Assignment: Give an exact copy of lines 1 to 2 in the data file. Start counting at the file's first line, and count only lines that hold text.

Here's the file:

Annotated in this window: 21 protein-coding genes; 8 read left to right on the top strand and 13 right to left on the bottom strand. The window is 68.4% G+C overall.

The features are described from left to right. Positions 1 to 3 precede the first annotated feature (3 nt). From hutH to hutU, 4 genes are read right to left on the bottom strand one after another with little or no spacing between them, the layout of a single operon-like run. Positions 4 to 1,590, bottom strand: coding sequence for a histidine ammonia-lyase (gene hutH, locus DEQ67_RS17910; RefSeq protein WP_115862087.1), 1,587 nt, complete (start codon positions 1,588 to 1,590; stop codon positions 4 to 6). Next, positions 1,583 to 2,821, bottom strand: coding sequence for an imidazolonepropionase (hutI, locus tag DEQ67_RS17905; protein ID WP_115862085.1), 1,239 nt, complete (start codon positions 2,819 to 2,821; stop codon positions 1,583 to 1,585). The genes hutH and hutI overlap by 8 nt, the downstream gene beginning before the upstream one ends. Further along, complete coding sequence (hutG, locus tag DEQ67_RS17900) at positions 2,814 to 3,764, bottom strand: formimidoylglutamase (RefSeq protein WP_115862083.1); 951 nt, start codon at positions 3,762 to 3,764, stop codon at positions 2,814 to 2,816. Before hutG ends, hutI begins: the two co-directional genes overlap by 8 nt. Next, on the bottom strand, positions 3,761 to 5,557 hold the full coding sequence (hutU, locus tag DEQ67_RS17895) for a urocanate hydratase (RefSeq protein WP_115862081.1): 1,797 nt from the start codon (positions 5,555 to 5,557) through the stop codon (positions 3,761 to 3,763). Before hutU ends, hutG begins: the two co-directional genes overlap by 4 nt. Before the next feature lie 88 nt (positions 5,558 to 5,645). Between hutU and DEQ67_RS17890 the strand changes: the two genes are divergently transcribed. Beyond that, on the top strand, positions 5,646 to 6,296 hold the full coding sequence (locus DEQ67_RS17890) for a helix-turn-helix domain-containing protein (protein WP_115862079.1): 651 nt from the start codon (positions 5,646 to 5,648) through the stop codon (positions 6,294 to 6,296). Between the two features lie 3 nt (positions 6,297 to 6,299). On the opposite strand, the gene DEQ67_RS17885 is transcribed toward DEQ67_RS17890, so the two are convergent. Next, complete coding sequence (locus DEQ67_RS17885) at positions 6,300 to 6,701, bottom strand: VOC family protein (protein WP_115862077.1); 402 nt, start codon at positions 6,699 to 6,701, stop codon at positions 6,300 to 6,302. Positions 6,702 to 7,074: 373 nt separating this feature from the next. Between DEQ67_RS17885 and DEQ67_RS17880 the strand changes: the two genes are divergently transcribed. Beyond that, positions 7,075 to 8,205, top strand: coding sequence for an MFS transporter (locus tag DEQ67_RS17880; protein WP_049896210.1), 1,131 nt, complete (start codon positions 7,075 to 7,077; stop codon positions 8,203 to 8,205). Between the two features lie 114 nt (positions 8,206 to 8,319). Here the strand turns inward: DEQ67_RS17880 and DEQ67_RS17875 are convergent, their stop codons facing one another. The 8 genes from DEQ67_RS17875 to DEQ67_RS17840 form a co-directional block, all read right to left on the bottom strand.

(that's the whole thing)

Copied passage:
Annotated in this window: 21 protein-coding genes; 8 read left to right on the top strand and 13 right to left on the bottom strand. The window is 68.4% G+C overall.

The features are described from left to right. Positions 1 to 3 precede the first annotated feature (3 nt). From hutH to hutU, 4 genes are read right to left on the bottom strand one after another with little or no spacing between them, the layout of a single operon-like run. Positions 4 to 1,590, bottom strand: coding sequence for a histidine ammonia-lyase (gene hutH, locus DEQ67_RS17910; RefSeq protein WP_115862087.1), 1,587 nt, complete (start codon positions 1,588 to 1,590; stop codon positions 4 to 6). Next, positions 1,583 to 2,821, bottom strand: coding sequence for an imidazolonepropionase (hutI, locus tag DEQ67_RS17905; protein ID WP_115862085.1), 1,239 nt, complete (start codon positions 2,819 to 2,821; stop codon positions 1,583 to 1,585). The genes hutH and hutI overlap by 8 nt, the downstream gene beginning before the upstream one ends. Further along, complete coding sequence (hutG, locus tag DEQ67_RS17900) at positions 2,814 to 3,764, bottom strand: formimidoylglutamase (RefSeq protein WP_115862083.1); 951 nt, start codon at positions 3,762 to 3,764, stop codon at positions 2,814 to 2,816. Before hutG ends, hutI begins: the two co-directional genes overlap by 8 nt. Next, on the bottom strand, positions 3,761 to 5,557 hold the full coding sequence (hutU, locus tag DEQ67_RS17895) for a urocanate hydratase (RefSeq protein WP_115862081.1): 1,797 nt from the start codon (positions 5,555 to 5,557) through the stop codon (positions 3,761 to 3,763). Before hutU ends, hutG begins: the two co-directional genes overlap by 4 nt. Before the next feature lie 88 nt (positions 5,558 to 5,645). Between hutU and DEQ67_RS17890 the strand changes: the two genes are divergently transcribed. Beyond that, on the top strand, positions 5,646 to 6,296 hold the full coding sequence (locus DEQ67_RS17890) for a helix-turn-helix domain-containing protein (protein WP_115862079.1): 651 nt from the start codon (positions 5,646 to 5,648) through the stop codon (positions 6,294 to 6,296). Between the two features lie 3 nt (positions 6,297 to 6,299). On the opposite strand, the gene DEQ67_RS17885 is transcribed toward DEQ67_RS17890, so the two are convergent. Next, complete coding sequence (locus DEQ67_RS17885) at positions 6,300 to 6,701, bottom strand: VOC family protein (protein WP_115862077.1); 402 nt, start codon at positions 6,699 to 6,701, stop codon at positions 6,300 to 6,302. Positions 6,702 to 7,074: 373 nt separating this feature from the next. Between DEQ67_RS17885 and DEQ67_RS17880 the strand changes: the two genes are divergently transcribed. Beyond that, positions 7,075 to 8,205, top strand: coding sequence for an MFS transporter (locus tag DEQ67_RS17880; protein WP_049896210.1), 1,131 nt, complete (start codon positions 7,075 to 7,077; stop codon positions 8,203 to 8,205). Between the two features lie 114 nt (positions 8,206 to 8,319). Here the strand turns inward: DEQ67_RS17880 and DEQ67_RS17875 are convergent, their stop codons facing one another. The 8 genes from DEQ67_RS17875 to DEQ67_RS17840 form a co-directional block, all read right to left on the bottom strand.